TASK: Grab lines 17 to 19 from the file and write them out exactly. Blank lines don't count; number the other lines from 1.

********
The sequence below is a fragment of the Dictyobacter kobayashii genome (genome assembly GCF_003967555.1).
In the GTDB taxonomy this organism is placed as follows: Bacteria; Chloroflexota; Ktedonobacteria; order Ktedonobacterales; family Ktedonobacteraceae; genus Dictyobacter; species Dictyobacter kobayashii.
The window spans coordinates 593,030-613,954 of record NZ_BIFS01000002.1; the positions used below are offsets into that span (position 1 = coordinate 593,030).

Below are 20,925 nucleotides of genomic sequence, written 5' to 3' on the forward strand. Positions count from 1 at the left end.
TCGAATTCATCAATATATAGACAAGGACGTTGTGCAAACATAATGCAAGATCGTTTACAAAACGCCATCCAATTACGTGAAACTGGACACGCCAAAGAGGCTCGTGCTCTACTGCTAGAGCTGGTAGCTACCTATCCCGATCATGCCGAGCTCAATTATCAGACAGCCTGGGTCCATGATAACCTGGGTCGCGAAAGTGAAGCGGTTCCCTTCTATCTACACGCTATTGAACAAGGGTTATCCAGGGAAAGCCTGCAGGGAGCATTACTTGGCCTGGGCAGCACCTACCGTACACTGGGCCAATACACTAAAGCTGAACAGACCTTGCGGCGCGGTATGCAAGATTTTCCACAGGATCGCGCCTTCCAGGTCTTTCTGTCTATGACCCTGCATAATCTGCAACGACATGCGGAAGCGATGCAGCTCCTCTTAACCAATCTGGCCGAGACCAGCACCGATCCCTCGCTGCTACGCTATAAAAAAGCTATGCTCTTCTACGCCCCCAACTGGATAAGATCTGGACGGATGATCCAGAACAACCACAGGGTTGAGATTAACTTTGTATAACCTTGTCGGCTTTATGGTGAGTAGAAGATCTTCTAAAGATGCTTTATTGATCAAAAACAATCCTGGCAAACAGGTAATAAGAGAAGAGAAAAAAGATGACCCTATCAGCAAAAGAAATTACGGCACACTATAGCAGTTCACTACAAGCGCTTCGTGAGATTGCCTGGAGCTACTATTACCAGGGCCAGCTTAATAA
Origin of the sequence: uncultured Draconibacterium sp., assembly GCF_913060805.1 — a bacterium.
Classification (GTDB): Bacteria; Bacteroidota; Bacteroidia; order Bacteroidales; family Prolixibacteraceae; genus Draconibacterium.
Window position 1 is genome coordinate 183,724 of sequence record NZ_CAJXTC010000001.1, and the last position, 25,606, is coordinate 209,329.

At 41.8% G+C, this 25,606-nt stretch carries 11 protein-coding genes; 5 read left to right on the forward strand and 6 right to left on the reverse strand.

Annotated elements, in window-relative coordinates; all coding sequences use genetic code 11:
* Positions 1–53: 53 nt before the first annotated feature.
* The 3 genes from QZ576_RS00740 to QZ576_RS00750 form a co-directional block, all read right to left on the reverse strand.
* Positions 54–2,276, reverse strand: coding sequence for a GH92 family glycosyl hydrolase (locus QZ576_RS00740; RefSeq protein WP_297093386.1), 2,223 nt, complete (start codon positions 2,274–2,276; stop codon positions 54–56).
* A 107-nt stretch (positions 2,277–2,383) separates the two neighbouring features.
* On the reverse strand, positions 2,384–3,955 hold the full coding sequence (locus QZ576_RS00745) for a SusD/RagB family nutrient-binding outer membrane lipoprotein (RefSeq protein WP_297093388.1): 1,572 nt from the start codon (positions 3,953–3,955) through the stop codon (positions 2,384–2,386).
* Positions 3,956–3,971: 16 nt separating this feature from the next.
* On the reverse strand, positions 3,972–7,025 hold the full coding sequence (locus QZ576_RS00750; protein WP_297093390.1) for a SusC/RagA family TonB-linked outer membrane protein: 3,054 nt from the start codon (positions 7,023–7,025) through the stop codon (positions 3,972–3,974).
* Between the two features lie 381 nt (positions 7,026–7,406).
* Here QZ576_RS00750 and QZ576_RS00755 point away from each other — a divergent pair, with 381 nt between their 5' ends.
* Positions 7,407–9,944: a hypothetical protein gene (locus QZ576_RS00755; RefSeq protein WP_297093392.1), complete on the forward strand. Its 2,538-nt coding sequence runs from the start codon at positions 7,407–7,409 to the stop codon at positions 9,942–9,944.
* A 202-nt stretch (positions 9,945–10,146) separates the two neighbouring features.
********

* On the reverse strand, positions 3,972–7,025 hold the full coding sequence (locus QZ576_RS00750; protein WP_297093390.1) for a SusC/RagA family TonB-linked outer membrane protein: 3,054 nt from the start codon (positions 7,023–7,025) through the stop codon (positions 3,972–3,974).
* Between the two features lie 381 nt (positions 7,026–7,406).
* Here QZ576_RS00750 and QZ576_RS00755 point away from each other — a divergent pair, with 381 nt between their 5' ends.